STEVE INSKEEP, Host:
A big school district south of Atlanta has lost its accreditation. That can sound like an abstract move by the Southern Association of Colleges and Schools, known as SACS. But this is only the second time in 40 years this action has been taken against an entire school district, and it means that kids might not be able to qualify for scholarships or attend the college they've chosen.
It affects the Clayton County Schools, a district of about 50,000 students. NPR's Kathy Lohr reports.
KATHY LOHR: The accrediting agency issued a report in February that outlined major problems with the Clayton County district. They had nothing to do with academics. Instead, the agency focused on a dysfunctional school board, ethics complaints, and violations of the state's open meeting law.
It gave the district until September 1st to get back on track, but Dr. Mark Elgard(ph) says Clayton County only fully met one of the nine mandates, and the school board has continued to struggle.
MARK ELGARD: I think the evidence will show that board members, when they had disagreements, a lot of those disagreements ended up being personal, not professional, and that they worked to discredit one another throughout their activities as board members both in and outside of board meetings.
LOHR: Dr. Elgard says the board bears a significant responsibility for SACS's decision to revoke accreditation. He says the district had good intentions but did not have the results it needed. Superintendent Dr. John Thompson called it a sad day for the district, the community and the state.
JOHN THOMPSON: I was devastated. I was devastated to no end. I just kept thinking about 53,000 kids being thrown under the bus over the fact some adults didn't do what they were supposed to do; (unintelligible) supposed to do. So that's all I kept thinking about: how could you do this to these children?
LOHR: Dr. Thompson promised the district would appeal SACS's decision and work to regain accreditation at the same time. It was clear many here in this district, including the superintendent, were not expecting the decision, and they had trouble understanding how their efforts had failed.
THOMPSON: It's about a whole community, a whole community, 250-some-thousand people that have to have education as an economical base. This whole thing has affected everyone - homeowners, you know, businesspeople.
LOHR: Georgia Governor Sonny Perdue also stepped in yesterday and removed four school board members from office because, he said, they violated their duties under state law. In a prepared statement, the governor said he hoped the board, parents and teachers will treat the loss of accreditation as a wakeup call.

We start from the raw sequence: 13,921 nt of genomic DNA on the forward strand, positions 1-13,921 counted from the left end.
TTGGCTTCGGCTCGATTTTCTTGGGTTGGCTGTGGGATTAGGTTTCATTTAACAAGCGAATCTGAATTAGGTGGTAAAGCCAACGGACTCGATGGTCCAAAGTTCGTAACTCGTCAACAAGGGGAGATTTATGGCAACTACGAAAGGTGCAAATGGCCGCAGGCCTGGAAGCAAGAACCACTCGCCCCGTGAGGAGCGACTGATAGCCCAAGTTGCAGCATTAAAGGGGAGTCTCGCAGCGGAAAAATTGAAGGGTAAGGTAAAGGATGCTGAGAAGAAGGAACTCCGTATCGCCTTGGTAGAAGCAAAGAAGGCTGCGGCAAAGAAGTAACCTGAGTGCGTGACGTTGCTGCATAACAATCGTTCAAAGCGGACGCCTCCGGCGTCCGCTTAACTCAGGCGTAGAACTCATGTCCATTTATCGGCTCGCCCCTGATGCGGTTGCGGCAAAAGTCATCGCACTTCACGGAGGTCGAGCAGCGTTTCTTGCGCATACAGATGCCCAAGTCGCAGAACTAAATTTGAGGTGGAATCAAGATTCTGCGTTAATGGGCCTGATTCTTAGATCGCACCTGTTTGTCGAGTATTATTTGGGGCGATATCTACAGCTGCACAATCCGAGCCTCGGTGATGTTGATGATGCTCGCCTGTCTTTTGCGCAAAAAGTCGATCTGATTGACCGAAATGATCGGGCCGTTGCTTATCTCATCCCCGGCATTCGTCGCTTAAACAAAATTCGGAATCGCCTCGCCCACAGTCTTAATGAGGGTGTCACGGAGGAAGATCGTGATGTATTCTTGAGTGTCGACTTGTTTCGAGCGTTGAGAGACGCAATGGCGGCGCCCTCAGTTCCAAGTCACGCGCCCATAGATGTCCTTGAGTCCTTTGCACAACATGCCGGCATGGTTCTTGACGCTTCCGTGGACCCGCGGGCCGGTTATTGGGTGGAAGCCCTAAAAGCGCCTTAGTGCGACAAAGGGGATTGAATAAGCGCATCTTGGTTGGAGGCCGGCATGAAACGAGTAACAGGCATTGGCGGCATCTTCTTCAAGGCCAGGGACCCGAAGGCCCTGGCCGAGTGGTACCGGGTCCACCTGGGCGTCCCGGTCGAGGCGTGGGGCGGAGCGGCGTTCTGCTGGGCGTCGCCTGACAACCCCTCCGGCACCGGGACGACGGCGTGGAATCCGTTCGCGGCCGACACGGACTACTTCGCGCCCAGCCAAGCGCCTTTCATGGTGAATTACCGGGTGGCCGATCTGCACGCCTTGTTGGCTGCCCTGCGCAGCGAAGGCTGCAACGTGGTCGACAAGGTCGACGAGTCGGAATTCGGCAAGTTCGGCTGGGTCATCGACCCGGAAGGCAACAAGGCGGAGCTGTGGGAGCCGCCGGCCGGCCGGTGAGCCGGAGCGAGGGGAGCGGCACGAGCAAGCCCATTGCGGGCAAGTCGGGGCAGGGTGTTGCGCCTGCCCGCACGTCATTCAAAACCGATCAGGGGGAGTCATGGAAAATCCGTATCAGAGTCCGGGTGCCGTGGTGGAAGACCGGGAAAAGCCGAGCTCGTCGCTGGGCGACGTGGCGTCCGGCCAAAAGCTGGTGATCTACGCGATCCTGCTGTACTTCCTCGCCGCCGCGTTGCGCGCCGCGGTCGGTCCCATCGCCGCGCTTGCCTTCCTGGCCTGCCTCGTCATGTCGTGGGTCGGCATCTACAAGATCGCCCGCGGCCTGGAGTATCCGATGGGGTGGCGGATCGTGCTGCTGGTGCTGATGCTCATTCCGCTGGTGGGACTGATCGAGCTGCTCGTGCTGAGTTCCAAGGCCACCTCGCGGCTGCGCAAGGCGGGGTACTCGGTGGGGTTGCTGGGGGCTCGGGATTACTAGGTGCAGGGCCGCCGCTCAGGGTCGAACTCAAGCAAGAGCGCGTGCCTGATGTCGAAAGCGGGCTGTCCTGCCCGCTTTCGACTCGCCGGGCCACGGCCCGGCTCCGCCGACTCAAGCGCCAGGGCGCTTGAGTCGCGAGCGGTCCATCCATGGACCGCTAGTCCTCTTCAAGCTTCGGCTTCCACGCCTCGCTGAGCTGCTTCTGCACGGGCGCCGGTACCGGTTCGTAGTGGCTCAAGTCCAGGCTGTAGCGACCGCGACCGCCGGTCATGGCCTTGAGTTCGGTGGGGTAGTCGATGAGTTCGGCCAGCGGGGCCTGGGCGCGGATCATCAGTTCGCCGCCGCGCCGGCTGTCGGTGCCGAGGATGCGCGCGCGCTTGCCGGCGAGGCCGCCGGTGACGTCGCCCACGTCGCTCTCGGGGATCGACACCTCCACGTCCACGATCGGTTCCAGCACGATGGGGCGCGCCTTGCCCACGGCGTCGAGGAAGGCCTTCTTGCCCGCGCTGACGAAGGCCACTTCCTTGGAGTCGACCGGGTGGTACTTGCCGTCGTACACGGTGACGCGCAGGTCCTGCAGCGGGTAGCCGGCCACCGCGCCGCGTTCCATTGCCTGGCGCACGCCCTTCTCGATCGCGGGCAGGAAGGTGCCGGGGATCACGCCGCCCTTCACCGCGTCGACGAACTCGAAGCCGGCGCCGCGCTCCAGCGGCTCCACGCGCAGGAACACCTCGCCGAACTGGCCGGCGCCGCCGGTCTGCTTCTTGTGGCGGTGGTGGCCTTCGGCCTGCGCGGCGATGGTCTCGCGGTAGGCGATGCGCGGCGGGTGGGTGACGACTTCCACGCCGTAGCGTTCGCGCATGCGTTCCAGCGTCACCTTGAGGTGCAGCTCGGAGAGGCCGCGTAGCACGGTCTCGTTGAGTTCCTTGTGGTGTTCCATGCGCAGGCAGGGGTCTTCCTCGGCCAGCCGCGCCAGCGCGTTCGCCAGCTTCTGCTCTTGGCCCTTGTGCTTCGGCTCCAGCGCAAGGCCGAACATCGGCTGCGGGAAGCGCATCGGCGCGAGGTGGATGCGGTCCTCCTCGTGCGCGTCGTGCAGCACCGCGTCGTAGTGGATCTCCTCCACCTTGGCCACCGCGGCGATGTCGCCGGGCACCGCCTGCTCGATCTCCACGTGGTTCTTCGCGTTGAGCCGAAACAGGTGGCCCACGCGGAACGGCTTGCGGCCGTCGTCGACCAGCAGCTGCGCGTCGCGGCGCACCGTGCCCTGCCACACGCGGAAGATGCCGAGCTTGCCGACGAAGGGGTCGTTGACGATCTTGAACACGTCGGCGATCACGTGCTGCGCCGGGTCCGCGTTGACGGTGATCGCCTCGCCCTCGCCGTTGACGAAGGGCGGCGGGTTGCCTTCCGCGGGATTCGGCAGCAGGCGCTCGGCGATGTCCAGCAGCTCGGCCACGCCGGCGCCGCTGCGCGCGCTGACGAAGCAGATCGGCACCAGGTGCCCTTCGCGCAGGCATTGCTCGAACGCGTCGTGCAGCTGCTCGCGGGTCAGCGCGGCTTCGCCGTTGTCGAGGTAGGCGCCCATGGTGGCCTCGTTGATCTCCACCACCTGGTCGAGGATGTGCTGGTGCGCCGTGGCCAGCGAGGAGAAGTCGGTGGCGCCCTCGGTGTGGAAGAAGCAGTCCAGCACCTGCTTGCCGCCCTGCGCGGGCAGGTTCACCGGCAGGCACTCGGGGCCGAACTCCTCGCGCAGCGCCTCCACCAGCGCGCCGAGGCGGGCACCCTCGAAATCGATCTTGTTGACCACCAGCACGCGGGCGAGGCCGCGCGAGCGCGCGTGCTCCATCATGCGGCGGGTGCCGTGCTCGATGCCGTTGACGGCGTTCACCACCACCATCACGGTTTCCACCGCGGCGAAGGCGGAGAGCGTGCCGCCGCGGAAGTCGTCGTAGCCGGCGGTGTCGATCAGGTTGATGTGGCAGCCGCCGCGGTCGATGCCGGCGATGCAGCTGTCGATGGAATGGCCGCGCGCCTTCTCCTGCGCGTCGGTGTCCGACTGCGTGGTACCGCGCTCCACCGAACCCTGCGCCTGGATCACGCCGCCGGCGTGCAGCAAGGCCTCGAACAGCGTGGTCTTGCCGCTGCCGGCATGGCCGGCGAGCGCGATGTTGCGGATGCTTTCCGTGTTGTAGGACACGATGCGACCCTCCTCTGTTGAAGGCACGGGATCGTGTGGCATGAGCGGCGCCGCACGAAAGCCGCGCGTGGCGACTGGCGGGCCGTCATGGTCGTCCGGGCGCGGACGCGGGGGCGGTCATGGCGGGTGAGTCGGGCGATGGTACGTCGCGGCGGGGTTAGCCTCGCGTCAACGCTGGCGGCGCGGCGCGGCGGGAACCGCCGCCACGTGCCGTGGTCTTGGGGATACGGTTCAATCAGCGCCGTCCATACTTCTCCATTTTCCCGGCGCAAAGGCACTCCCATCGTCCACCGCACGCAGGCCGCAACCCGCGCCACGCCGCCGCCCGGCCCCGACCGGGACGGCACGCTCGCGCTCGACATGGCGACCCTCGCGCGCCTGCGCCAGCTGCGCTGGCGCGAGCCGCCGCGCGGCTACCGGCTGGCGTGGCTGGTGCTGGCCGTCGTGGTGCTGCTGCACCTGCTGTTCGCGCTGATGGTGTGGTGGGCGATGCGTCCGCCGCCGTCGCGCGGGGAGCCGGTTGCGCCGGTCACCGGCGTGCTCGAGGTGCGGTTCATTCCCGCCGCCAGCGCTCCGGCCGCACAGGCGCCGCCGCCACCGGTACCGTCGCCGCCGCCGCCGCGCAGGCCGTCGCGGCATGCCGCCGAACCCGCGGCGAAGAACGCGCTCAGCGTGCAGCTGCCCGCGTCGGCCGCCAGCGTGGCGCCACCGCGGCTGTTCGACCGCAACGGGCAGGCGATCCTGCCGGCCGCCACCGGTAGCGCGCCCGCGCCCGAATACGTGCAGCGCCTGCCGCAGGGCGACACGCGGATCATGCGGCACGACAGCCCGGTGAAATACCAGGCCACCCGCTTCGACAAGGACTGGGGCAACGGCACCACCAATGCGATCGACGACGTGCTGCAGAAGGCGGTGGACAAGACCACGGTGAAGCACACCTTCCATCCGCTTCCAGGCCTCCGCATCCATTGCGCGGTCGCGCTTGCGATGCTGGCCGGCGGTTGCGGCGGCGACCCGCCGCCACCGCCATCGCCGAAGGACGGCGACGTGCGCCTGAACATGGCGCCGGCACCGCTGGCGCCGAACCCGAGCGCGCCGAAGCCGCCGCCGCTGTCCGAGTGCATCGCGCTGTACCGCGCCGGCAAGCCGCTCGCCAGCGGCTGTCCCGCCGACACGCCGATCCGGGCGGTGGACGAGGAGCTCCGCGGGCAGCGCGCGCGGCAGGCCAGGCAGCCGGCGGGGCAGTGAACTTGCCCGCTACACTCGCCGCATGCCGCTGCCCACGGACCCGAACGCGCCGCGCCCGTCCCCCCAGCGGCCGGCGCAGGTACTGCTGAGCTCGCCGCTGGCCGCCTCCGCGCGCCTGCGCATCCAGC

At a public meeting last night in Jonesboro, hundreds of parents showed up to talk to Superintendent Thompson and to be heard, including Tabitha Floyd.
TABITHA FLOYD: Today my emotions, and I think most of the people in this room and in the county, it's pretty much the equivalent of being at a funeral. It's a very, very dark day for us. And what bothers me the most: why is it that we didn't know. We actually really thought that the maximum penalty we would've gotten would've been suspension, but for them to - I had to leave my job today I was so upset. I couldn't even say a word.
LOHR: The superintendent tried to reassure Floyd. He asked parents not to pull their kids out of school, to trust that the district is turning around. But Melissa Vargas, who said she had two kids in the schools, wanted more concrete evidence.
MELISSA VARGAS: You're asking us to trust and to leave our kids in your school. How can we trust and leave your kids in the school? We already did that, and none of us thought today that we would lose accreditation.
LOHR: Many parents here were not satisfied with the answers they got. Some say the district has no backup plan if it fails to regain accreditation. And that leaves kids wondering about their college admissions. Clayton County has already lost 2,000 students in the first two weeks of the school year, and there's no telling how many more parents will decide to leave.
Kathy Lohr, NPR News, Atlanta.